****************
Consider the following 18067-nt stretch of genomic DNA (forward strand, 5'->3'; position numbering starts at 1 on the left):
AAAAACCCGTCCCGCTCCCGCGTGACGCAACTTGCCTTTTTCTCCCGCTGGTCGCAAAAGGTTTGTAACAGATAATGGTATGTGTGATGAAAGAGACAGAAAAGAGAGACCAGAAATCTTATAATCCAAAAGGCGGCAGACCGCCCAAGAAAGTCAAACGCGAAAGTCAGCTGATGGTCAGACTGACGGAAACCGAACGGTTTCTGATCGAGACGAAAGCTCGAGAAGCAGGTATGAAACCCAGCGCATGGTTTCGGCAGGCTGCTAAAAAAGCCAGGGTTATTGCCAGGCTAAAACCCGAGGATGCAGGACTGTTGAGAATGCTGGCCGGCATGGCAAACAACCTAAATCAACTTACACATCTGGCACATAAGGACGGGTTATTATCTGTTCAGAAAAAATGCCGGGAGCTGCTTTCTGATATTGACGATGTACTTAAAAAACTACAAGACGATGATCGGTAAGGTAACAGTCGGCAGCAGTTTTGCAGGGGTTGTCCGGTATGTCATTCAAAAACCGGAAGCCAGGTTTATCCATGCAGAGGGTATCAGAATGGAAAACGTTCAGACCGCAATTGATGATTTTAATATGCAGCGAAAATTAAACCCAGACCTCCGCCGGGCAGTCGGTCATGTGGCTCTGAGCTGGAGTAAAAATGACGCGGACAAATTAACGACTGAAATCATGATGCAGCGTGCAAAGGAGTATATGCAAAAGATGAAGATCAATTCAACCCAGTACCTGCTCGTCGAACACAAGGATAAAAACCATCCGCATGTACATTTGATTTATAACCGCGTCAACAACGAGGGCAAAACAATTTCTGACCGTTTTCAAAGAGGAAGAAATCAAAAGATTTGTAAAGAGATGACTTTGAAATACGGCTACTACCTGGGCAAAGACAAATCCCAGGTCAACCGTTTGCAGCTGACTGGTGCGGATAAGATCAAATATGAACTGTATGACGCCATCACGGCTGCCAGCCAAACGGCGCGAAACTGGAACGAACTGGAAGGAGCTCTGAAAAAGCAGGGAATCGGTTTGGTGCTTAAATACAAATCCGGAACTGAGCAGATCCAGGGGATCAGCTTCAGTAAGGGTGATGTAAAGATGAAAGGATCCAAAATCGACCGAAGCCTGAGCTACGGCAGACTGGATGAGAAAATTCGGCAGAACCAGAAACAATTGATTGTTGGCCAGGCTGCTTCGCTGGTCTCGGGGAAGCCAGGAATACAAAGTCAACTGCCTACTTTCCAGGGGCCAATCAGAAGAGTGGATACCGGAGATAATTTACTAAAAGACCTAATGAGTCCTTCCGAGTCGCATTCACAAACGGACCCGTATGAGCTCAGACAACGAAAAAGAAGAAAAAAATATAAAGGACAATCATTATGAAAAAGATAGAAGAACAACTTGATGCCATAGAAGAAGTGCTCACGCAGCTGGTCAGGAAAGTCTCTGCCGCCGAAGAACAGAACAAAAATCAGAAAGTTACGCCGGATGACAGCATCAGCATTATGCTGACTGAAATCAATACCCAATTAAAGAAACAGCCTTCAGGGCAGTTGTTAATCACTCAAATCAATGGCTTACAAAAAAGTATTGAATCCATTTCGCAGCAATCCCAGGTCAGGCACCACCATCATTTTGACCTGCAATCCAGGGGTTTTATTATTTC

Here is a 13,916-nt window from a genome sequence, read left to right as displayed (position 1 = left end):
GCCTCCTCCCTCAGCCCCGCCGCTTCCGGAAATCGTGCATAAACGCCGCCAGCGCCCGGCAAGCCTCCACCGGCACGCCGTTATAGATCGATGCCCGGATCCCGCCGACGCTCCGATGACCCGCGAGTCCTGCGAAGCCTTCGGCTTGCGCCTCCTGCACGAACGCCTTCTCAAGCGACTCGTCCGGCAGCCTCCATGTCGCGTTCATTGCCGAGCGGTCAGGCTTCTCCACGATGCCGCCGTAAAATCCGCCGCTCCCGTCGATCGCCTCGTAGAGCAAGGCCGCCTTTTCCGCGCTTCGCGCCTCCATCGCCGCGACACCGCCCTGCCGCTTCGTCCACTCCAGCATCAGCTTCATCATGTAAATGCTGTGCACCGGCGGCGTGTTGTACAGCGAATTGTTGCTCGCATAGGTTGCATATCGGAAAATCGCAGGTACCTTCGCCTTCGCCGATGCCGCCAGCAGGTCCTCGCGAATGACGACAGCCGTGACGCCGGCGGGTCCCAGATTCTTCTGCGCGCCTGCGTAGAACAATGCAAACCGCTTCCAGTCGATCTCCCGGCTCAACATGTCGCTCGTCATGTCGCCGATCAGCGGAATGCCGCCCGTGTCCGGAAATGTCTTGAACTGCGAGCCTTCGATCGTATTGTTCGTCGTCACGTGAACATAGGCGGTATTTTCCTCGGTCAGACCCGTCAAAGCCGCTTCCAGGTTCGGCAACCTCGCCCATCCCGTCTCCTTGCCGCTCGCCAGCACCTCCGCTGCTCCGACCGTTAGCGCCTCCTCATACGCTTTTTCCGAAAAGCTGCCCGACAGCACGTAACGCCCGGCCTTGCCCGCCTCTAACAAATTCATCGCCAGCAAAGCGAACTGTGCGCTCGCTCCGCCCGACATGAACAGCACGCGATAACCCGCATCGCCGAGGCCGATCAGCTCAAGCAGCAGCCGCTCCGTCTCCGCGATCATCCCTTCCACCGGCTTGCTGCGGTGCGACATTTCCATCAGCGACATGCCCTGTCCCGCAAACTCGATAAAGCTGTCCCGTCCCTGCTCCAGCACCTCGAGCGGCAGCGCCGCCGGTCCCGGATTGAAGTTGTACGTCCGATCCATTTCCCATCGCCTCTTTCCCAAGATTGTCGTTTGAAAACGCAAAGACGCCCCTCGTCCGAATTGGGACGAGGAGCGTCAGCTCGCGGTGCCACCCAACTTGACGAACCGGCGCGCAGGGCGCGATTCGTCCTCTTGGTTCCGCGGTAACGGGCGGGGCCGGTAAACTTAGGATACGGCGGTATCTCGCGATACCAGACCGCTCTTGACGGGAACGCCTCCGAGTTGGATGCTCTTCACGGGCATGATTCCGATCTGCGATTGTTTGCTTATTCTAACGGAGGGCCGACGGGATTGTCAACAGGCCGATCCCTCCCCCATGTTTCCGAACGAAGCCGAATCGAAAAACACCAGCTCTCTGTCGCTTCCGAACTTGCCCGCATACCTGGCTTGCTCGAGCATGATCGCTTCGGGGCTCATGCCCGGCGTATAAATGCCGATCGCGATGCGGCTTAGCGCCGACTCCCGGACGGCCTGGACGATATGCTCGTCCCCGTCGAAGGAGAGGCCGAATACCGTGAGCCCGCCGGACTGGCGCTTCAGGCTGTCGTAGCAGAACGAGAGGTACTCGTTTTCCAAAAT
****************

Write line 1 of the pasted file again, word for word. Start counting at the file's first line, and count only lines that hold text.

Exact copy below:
Consider the following 18067-nt stretch of genomic DNA (forward strand, 5'->3'; position numbering starts at 1 on the left):